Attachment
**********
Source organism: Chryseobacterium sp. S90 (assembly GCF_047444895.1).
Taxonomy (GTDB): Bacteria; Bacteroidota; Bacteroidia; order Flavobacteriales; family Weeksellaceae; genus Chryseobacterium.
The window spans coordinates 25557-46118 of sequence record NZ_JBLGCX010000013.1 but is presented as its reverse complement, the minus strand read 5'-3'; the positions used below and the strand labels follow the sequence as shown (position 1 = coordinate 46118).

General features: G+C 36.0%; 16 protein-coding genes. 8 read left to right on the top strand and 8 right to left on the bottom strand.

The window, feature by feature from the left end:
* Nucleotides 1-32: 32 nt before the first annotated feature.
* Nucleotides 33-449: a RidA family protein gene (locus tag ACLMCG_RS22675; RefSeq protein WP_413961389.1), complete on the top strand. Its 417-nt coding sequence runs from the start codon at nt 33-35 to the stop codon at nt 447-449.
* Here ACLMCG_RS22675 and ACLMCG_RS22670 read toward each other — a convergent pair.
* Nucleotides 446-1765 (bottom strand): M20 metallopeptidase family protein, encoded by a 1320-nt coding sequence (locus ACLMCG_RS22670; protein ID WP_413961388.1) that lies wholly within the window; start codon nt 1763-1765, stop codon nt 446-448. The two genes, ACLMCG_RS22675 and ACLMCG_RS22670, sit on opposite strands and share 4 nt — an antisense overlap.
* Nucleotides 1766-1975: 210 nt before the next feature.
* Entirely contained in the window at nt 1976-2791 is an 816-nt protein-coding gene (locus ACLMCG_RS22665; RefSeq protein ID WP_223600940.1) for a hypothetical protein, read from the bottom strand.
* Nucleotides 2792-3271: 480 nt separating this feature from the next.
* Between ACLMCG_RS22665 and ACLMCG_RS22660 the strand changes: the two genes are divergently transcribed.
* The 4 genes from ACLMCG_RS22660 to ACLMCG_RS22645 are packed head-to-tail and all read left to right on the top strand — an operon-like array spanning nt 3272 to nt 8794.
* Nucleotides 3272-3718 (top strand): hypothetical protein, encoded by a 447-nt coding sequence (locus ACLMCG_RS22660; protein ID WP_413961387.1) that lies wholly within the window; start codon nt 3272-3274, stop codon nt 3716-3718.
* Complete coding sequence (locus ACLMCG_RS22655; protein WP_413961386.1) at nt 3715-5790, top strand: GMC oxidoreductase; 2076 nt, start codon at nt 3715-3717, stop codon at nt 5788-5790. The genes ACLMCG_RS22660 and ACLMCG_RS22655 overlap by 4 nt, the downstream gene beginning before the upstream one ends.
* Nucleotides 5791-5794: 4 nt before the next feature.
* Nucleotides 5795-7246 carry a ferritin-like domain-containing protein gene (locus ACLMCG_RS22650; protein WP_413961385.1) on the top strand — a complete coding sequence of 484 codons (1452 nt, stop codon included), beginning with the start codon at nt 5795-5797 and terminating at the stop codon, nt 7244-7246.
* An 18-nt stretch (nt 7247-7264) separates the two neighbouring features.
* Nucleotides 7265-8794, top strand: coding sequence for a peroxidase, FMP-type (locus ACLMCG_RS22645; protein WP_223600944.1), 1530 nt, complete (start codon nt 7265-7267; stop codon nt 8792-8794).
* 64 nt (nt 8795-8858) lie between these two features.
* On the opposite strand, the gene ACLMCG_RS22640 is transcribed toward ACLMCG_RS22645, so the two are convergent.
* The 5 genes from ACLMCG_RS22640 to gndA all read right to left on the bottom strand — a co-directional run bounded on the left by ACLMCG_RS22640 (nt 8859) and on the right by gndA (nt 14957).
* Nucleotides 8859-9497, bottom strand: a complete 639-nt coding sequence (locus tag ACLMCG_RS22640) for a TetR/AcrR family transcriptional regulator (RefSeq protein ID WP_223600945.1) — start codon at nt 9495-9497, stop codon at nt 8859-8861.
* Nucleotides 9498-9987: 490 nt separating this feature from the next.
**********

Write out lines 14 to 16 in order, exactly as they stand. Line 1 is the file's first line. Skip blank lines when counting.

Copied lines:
* The 4 genes from ACLMCG_RS22660 to ACLMCG_RS22645 are packed head-to-tail and all read left to right on the top strand — an operon-like array spanning nt 3272 to nt 8794.
* Nucleotides 3272-3718 (top strand): hypothetical protein, encoded by a 447-nt coding sequence (locus ACLMCG_RS22660; protein ID WP_413961387.1) that lies wholly within the window; start codon nt 3272-3274, stop codon nt 3716-3718.
* Complete coding sequence (locus ACLMCG_RS22655; protein WP_413961386.1) at nt 3715-5790, top strand: GMC oxidoreductase; 2076 nt, start codon at nt 3715-3717, stop codon at nt 5788-5790. The genes ACLMCG_RS22660 and ACLMCG_RS22655 overlap by 4 nt, the downstream gene beginning before the upstream one ends.